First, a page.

Just this week we've had someone from the UK here [finding out] about how to establish it there. Since the beginning we have received a lot of mail from all over Europe, but also from the US and Australia, for people who want to build up the initiative in their country. There are already teams in some countries. We are pretty sure that it will go online in the Netherlands in the next month and also Portugal. Greece is very far along in the process and France as well, but people also wrote to us from Sweden, Norway, the Czech Republic, Spain, Switzerland. It's a lot of work right now but we never did it proactively, we just react to the messages we get. But of course we would like to support them so let's see if it will work out.

Do you provide training to hosts?
It's not training, but when they register they get in contact with one of us from the team, and they usually have a lot of questions and we on the team usually have a lot of questions. Then afterwards, we are still in contact with these people and we try to meet them. And we often use buddies, who register at the website. The buddy is someone you can [turn to] as a refugee when you have questions or doubts, so you're not alone.

Golde Ebding, Mareike Geiling and Jonas Kakoschke (Jean-Paul Pastor Guzmán)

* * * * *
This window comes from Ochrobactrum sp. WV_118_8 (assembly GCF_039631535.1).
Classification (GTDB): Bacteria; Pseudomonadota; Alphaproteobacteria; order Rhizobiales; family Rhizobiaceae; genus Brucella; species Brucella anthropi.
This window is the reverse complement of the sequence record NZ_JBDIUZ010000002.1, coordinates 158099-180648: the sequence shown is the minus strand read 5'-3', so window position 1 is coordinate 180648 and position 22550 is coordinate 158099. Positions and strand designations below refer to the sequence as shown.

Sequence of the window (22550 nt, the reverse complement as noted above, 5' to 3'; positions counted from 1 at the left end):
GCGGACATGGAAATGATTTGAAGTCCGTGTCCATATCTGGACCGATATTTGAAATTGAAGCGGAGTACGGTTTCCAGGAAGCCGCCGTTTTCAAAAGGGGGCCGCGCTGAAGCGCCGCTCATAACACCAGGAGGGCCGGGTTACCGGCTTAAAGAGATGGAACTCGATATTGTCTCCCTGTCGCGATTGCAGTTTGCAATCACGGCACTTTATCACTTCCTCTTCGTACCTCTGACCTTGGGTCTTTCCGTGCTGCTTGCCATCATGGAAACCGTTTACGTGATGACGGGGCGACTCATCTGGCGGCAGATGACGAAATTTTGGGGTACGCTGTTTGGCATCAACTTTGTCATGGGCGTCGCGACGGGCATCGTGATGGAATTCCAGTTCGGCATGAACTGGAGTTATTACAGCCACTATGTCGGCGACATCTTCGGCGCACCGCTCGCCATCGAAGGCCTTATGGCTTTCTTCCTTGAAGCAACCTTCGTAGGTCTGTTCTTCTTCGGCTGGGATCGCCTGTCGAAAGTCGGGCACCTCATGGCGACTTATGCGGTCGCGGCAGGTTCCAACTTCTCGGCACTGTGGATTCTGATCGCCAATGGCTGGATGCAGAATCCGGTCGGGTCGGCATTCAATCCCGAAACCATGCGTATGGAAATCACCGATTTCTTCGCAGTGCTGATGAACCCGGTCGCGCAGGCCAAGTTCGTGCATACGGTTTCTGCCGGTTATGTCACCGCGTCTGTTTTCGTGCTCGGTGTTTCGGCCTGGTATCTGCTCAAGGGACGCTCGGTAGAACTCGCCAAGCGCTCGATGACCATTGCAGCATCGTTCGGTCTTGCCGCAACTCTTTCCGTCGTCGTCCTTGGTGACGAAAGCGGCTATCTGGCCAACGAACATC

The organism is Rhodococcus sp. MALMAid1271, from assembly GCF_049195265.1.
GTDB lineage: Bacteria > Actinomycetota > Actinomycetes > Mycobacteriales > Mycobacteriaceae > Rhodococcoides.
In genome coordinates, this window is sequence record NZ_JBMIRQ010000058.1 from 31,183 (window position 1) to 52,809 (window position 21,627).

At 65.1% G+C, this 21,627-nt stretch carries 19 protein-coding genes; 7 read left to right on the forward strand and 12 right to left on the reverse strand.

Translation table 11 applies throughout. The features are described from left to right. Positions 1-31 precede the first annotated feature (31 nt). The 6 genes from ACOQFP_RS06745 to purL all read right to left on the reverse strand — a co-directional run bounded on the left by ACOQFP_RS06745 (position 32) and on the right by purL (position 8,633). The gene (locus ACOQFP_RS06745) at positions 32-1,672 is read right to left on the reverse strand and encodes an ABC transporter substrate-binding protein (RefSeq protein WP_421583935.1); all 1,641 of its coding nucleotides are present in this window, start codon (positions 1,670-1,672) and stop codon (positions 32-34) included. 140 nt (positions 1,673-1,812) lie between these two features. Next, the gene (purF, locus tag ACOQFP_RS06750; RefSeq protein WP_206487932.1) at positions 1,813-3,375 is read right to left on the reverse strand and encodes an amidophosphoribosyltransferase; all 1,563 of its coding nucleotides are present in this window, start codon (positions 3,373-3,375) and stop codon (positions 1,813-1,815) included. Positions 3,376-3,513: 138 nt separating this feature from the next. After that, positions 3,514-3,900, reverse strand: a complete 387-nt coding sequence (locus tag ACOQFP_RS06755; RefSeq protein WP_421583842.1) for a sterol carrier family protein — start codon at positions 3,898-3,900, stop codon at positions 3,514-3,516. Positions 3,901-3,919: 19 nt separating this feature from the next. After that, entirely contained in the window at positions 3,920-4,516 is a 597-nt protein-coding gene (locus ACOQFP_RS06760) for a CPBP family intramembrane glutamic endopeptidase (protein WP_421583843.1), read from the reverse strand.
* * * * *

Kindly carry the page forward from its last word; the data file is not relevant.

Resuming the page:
What advice would you give people who want to set up a social initiative like this?
We tried to reach out to some people and told them the idea and they said, "Oh, that will never work out and there will be huge problems." And we said, "Okay, I don't give a fuck, we'll just do that," and found out, "Okay, it's working." But we say know your target group really well; you should be in close contact with them and really ask them what they need. Then just use the internet as a tool, and it's about trial and error. If it's not working out it's not a problem, we didn't put in hundreds of thousands of Euros. If it didn't work out like we thought then it's a political statement, which is also good.

How big do you think it could grow?
The issue of accommodation for refugees is not a German question, and it's not a European question – it's a worldwide question. This explains why we get emails from the US and Australia. I would be happy if it were still working in one or two years. If it could exist in like five other countries, that would be amazing. I couldn't tell you how cool I would find that.